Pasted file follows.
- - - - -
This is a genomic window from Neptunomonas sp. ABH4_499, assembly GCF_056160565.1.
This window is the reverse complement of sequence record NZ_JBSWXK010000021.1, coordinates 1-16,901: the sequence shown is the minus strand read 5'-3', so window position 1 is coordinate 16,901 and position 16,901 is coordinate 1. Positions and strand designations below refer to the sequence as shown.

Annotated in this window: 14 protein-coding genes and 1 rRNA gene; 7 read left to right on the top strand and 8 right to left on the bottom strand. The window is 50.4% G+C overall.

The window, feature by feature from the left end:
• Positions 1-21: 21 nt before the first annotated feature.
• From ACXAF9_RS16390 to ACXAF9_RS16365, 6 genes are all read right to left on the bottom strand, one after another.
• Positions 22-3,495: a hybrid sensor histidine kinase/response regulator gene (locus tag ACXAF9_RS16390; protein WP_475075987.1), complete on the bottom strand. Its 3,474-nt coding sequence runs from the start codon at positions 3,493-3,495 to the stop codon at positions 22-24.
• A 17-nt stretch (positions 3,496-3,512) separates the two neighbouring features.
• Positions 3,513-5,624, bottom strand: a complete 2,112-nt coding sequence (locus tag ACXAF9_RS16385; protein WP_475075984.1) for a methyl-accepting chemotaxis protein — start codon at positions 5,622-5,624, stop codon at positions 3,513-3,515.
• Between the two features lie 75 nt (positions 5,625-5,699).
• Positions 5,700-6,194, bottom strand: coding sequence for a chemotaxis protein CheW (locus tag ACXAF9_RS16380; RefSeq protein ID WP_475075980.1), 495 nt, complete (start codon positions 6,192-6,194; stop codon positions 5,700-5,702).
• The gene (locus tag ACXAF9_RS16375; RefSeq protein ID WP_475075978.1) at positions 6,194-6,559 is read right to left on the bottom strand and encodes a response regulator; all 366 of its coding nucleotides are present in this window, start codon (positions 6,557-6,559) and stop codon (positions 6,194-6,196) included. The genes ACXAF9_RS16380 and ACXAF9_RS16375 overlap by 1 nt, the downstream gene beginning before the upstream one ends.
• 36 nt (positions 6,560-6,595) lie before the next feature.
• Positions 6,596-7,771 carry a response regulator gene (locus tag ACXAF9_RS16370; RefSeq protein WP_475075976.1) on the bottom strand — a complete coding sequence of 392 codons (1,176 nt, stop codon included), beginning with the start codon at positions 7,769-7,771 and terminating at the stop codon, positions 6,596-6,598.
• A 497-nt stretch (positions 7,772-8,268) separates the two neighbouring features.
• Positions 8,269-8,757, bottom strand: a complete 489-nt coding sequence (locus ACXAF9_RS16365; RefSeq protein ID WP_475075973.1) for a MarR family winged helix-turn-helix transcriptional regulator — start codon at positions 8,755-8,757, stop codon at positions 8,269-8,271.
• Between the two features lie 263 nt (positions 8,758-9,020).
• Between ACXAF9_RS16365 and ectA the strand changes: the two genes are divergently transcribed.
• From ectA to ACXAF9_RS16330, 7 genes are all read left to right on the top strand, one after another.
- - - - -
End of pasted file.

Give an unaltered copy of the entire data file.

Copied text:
This is a genomic window from Neptunomonas sp. ABH4_499, assembly GCF_056160565.1.
This window is the reverse complement of sequence record NZ_JBSWXK010000021.1, coordinates 1-16,901: the sequence shown is the minus strand read 5'-3', so window position 1 is coordinate 16,901 and position 16,901 is coordinate 1. Positions and strand designations below refer to the sequence as shown.

Annotated in this window: 14 protein-coding genes and 1 rRNA gene; 7 read left to right on the top strand and 8 right to left on the bottom strand. The window is 50.4% G+C overall.

The window, feature by feature from the left end:
• Positions 1-21: 21 nt before the first annotated feature.
• From ACXAF9_RS16390 to ACXAF9_RS16365, 6 genes are all read right to left on the bottom strand, one after another.
• Positions 22-3,495: a hybrid sensor histidine kinase/response regulator gene (locus tag ACXAF9_RS16390; protein WP_475075987.1), complete on the bottom strand. Its 3,474-nt coding sequence runs from the start codon at positions 3,493-3,495 to the stop codon at positions 22-24.
• A 17-nt stretch (positions 3,496-3,512) separates the two neighbouring features.
• Positions 3,513-5,624, bottom strand: a complete 2,112-nt coding sequence (locus tag ACXAF9_RS16385; protein WP_475075984.1) for a methyl-accepting chemotaxis protein — start codon at positions 5,622-5,624, stop codon at positions 3,513-3,515.
• Between the two features lie 75 nt (positions 5,625-5,699).
• Positions 5,700-6,194, bottom strand: coding sequence for a chemotaxis protein CheW (locus tag ACXAF9_RS16380; RefSeq protein ID WP_475075980.1), 495 nt, complete (start codon positions 6,192-6,194; stop codon positions 5,700-5,702).
• The gene (locus tag ACXAF9_RS16375; RefSeq protein ID WP_475075978.1) at positions 6,194-6,559 is read right to left on the bottom strand and encodes a response regulator; all 366 of its coding nucleotides are present in this window, start codon (positions 6,557-6,559) and stop codon (positions 6,194-6,196) included. The genes ACXAF9_RS16380 and ACXAF9_RS16375 overlap by 1 nt, the downstream gene beginning before the upstream one ends.
• 36 nt (positions 6,560-6,595) lie before the next feature.
• Positions 6,596-7,771 carry a response regulator gene (locus tag ACXAF9_RS16370; RefSeq protein WP_475075976.1) on the bottom strand — a complete coding sequence of 392 codons (1,176 nt, stop codon included), beginning with the start codon at positions 7,769-7,771 and terminating at the stop codon, positions 6,596-6,598.
• A 497-nt stretch (positions 7,772-8,268) separates the two neighbouring features.
• Positions 8,269-8,757, bottom strand: a complete 489-nt coding sequence (locus ACXAF9_RS16365; RefSeq protein ID WP_475075973.1) for a MarR family winged helix-turn-helix transcriptional regulator — start codon at positions 8,755-8,757, stop codon at positions 8,269-8,271.
• Between the two features lie 263 nt (positions 8,758-9,020).
• Between ACXAF9_RS16365 and ectA the strand changes: the two genes are divergently transcribed.
• From ectA to ACXAF9_RS16330, 7 genes are all read left to right on the top strand, one after another.